Death Watch: Can fundraising and foundations save California's community colleges?
IN CASE YOU MISSED IT: In Thursday's installment of the ongoing Los Angeles Times front page series aptly titled "Fading Dreams," (described as "occasional articles about the challenges facing California's community colleges"), Saddleback's own Tod Burnett appears. The subject of this installment was fundraising.
...About 40% of community colleges in the state have only one full-time or part-time fundraiser, and most of the others have fewer than five, according to the Foundation for California Community Colleges. Those are tiny staffs compared to the development departments at most four-year colleges and universities. Now, however, some community colleges are adding personnel....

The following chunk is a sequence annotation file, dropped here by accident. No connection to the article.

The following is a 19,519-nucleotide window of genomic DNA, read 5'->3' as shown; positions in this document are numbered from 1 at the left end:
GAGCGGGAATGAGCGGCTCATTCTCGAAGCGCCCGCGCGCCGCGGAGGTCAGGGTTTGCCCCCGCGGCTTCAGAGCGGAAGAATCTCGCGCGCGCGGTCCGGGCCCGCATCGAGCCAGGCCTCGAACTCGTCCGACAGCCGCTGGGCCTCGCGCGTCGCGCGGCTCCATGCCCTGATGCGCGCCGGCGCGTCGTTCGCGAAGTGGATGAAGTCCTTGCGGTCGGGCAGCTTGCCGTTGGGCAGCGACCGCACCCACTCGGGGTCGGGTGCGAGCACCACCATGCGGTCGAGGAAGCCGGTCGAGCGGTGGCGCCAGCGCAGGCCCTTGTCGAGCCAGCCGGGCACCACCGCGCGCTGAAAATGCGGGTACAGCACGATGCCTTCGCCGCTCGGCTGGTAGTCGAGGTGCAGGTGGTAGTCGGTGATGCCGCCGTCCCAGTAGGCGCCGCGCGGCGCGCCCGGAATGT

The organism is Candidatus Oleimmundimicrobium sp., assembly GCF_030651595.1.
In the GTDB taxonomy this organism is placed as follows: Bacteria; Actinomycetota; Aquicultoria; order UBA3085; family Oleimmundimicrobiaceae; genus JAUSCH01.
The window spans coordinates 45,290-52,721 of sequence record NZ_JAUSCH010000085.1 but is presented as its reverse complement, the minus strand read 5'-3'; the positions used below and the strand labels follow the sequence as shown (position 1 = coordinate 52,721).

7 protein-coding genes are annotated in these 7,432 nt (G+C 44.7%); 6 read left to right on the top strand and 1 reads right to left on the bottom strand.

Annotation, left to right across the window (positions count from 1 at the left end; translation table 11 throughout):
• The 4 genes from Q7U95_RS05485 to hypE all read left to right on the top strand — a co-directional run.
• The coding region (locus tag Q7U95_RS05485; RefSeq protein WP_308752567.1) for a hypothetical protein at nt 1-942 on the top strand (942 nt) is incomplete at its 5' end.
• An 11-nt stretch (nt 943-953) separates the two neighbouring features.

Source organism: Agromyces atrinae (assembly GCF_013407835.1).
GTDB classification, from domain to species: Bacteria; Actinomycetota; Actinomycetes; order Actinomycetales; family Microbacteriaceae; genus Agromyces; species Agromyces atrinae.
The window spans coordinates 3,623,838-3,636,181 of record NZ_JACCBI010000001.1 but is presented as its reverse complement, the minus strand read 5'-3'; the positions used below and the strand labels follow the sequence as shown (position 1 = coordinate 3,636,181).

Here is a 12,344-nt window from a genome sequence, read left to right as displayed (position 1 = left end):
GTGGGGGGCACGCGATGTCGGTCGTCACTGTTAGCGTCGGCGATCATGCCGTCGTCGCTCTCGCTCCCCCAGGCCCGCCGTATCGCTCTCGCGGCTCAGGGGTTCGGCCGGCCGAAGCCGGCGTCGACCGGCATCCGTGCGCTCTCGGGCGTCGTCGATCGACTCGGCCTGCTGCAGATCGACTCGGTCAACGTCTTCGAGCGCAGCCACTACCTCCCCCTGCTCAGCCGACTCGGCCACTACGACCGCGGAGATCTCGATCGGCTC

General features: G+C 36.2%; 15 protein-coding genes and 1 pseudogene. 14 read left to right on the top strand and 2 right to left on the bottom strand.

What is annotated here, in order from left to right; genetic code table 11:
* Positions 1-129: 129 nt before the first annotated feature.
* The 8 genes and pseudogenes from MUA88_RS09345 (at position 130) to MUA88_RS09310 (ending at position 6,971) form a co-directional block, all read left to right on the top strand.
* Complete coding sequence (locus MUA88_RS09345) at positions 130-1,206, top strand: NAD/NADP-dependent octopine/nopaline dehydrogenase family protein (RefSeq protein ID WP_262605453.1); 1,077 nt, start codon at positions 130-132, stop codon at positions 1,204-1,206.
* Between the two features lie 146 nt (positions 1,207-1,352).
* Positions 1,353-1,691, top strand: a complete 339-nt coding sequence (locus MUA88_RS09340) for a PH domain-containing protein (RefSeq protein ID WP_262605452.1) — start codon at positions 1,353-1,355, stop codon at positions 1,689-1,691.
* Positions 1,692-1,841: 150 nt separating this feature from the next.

...Last year, Saddleback College in Mission Viejo received its largest gift — a $2.2-million unsolicited bequest from the estate of Dorothy Marie Lowry, who frequently took courses for older adults. The school is using that to expand its fundraising staff and to give scholarships to senior citizens. Saddleback expects to launch its first alumni campaign, reaching out to 112,000 former students.
Saddleback President Tod A. Burnett said his school and others should have taken such steps many years ago. "If community colleges had been doing what UC and Cal States were doing," he said, "we wouldn't be as bad off today as we are."Click here to to read the Larry Gordon's article in its entirety, Hard-up colleges turn to donors.
The series itself makes excellent, if discouraging, reading, a sort of slo-mo death watch of higher education in California.
And now, back to grading.